Are we causing exclusion through our efforts for inclusion?

This is the question that has me thinking this week, which was inspired by my attendance at the Citywork’s Forum event, presented by Kirsty Bashforth.

One of Kirsty’s research findings was that diversity is now becoming what she insightfully called ‘a fatigued label’.  She advised us to think of ways in which we can remove this label and instead focus on what we can do to take specific actions within our businesses (which are still driving for D&I but with a more direct focus).  We support the career development of parents in the workplace and this week we ran a programme for a group of internal parent mentors.  Encouraging opportunities for individual networking connections with mentors, rather than relying on a more formal and cross-organisation ‘women’s network’ still enables inclusion (men and women, cross-business-focus, support to new parents in the workplace) but without the label.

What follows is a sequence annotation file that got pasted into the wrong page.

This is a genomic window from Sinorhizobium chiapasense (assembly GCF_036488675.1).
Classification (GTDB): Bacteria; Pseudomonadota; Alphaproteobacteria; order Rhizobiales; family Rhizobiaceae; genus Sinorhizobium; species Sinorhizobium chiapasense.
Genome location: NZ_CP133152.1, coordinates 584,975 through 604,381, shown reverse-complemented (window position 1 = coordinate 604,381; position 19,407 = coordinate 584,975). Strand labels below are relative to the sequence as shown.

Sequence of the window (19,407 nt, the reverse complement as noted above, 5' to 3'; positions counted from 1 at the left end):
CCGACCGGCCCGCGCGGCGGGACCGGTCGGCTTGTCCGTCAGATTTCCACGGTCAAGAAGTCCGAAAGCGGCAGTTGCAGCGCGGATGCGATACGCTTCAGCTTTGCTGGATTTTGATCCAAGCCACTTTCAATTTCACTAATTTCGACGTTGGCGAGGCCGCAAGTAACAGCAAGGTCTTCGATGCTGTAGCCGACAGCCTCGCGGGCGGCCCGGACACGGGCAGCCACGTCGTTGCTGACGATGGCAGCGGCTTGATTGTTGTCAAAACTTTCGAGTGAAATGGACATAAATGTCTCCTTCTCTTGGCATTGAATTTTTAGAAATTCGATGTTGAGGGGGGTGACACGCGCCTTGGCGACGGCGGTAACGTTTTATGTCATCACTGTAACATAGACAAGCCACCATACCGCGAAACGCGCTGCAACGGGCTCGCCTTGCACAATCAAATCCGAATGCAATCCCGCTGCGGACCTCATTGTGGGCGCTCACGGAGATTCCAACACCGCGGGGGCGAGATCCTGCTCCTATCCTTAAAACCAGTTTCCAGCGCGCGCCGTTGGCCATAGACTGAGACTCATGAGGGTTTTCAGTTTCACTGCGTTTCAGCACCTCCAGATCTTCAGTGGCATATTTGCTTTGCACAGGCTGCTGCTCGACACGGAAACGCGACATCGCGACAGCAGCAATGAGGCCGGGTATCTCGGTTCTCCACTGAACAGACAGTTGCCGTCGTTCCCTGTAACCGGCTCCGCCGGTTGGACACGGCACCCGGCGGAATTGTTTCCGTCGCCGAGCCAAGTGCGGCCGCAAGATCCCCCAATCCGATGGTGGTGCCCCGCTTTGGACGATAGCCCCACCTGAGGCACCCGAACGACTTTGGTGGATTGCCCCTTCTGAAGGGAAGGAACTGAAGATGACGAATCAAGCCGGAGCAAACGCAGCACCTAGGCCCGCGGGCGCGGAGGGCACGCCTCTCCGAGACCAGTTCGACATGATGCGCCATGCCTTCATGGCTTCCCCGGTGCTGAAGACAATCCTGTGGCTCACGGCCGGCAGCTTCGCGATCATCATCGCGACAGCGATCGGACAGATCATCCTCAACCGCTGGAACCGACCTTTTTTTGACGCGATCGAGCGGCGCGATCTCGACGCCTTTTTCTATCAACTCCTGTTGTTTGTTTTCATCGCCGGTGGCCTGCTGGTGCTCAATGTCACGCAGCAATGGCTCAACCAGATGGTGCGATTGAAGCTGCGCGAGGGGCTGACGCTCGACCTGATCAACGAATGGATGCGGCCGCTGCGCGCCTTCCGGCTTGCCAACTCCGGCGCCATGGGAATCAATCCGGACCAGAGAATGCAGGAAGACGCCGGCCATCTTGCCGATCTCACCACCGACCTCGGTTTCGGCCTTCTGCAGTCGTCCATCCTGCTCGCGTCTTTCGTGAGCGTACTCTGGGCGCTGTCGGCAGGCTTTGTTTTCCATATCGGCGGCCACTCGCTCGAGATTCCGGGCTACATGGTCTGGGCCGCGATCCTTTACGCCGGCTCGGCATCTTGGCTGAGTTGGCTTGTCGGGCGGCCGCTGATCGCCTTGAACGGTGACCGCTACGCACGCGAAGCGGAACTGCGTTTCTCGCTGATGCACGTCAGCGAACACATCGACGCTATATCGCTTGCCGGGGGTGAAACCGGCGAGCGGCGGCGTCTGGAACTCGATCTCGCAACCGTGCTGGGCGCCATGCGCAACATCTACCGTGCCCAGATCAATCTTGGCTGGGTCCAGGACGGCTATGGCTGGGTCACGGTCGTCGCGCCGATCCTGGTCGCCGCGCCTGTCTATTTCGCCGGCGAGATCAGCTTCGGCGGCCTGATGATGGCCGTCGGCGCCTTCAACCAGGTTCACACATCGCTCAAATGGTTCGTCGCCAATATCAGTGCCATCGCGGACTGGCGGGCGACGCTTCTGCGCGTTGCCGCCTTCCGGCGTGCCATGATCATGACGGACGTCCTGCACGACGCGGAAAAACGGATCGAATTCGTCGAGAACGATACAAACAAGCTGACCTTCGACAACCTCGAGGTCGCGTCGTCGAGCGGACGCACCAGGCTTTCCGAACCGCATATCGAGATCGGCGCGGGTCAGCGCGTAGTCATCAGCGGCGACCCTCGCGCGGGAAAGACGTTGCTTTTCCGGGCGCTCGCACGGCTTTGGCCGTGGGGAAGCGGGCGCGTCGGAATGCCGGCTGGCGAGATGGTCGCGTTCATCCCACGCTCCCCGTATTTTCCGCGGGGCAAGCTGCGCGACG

Business-led or sponsored initiatives do often attract more energy and attendance than ones that have the HR or D&I label.  One recent example that we have come across is in a project with an organisation to build a more flexible/family-friendly culture within the line management population.  Packaged as a ‘new leadership skill’ rather than as a way to ensure ‘diversity and inclusion’ is infinitely more compelling for line managers to attend!

By focusing on the minority groups, are we excluding the ‘majorities’?  We are celebrating International Men’s Day in November this year, in the same way as we will be celebrating International Women’s Day in March.  By holding specific workshops and events for dads in the workplace, we feel that we are recognising that dads also have their own separate (and sometimes similar) challenges to contend with.  We also feel that by supporting dads to get a better work/family balance will have an impact on women’s work/life balance and career progression.

Perhaps we should all follow the approach of Deloitte – who have merged all of their minority network groups under just one umbrella – called ‘inclusion and respect’ – respecting people for the value they bring.

Comments are closed.